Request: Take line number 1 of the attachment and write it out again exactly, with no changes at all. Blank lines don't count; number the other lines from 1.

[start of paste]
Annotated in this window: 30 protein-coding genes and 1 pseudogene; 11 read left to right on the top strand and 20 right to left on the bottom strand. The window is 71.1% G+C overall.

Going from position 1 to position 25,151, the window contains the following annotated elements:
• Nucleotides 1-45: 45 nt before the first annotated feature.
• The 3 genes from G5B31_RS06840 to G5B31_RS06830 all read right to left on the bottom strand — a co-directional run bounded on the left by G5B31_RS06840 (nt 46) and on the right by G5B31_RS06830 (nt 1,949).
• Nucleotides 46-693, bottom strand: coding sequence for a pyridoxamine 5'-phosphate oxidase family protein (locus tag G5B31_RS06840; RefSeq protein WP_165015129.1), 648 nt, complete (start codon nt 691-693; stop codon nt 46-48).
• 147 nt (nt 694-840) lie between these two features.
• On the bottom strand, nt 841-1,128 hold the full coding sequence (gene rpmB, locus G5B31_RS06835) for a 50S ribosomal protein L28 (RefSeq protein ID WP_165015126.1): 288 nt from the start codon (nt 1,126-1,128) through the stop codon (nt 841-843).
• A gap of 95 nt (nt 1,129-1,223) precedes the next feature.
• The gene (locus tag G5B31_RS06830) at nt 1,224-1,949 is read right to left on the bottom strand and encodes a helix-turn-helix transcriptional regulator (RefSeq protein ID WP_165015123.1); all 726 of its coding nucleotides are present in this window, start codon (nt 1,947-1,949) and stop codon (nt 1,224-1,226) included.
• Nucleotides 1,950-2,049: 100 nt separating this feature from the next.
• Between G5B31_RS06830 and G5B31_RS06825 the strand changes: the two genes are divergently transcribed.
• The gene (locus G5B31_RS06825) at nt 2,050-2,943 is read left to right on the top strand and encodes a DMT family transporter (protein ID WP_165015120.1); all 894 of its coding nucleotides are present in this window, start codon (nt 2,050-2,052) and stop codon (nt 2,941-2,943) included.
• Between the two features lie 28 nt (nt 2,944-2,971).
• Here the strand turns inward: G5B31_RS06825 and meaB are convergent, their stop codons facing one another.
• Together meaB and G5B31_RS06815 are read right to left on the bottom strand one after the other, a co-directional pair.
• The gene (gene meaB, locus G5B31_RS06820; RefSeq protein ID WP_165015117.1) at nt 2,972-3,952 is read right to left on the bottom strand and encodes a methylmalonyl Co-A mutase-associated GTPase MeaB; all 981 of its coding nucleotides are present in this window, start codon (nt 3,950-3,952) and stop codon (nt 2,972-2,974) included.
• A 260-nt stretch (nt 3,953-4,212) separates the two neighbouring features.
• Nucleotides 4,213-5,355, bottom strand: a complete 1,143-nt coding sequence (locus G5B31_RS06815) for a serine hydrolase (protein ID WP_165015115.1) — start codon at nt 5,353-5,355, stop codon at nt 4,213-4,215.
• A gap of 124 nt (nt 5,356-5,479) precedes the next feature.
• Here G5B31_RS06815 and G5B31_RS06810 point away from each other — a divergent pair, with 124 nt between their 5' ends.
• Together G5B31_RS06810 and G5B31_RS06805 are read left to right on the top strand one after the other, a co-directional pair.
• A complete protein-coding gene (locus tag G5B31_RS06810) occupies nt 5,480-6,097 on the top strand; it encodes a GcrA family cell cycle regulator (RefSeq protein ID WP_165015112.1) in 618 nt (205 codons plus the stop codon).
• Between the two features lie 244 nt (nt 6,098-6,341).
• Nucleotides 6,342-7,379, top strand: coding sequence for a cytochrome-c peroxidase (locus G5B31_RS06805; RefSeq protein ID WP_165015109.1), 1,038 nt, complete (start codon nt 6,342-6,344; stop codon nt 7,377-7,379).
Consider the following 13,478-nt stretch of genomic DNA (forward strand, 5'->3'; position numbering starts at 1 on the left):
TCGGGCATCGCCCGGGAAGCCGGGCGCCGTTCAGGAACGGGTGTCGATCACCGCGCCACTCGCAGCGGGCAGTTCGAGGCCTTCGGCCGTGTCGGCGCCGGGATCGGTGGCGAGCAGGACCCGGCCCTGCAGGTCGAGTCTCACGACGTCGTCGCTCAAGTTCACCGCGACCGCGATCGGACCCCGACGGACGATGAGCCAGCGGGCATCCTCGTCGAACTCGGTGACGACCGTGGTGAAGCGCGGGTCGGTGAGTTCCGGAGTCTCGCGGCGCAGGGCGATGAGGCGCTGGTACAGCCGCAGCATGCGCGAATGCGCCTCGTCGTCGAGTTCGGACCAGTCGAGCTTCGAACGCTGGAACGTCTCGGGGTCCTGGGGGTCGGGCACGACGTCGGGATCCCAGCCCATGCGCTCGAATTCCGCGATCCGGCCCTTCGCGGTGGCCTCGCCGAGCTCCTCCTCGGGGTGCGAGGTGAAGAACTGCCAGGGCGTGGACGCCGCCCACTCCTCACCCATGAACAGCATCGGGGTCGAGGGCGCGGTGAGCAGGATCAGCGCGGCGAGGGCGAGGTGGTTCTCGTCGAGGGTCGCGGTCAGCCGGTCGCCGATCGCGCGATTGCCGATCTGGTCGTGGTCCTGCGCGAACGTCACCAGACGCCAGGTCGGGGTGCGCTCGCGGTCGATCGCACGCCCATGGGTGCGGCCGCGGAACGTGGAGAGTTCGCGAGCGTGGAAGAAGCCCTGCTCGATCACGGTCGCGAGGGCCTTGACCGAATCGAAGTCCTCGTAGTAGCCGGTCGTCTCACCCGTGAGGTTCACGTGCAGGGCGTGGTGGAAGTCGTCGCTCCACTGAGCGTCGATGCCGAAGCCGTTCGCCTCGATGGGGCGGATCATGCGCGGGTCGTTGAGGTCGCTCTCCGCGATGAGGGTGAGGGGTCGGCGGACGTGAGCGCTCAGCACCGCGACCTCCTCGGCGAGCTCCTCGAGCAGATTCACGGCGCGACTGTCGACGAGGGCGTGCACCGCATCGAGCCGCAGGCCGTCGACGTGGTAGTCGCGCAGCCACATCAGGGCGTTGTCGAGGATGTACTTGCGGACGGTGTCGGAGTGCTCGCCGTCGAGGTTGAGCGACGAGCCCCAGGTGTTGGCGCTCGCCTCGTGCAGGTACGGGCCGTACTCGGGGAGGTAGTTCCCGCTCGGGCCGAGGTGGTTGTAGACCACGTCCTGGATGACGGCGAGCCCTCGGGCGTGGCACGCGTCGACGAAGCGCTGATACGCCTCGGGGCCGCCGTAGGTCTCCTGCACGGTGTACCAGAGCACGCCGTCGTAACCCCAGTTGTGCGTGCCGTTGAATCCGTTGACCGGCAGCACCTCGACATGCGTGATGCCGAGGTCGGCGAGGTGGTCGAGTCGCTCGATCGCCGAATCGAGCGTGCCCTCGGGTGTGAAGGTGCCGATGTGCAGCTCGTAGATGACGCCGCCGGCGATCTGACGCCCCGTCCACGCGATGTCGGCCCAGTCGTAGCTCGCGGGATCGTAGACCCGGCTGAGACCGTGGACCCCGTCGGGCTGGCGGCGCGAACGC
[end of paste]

Annotated in this window: 30 protein-coding genes and 1 pseudogene; 11 read left to right on the top strand and 20 right to left on the bottom strand. The window is 71.1% G+C overall.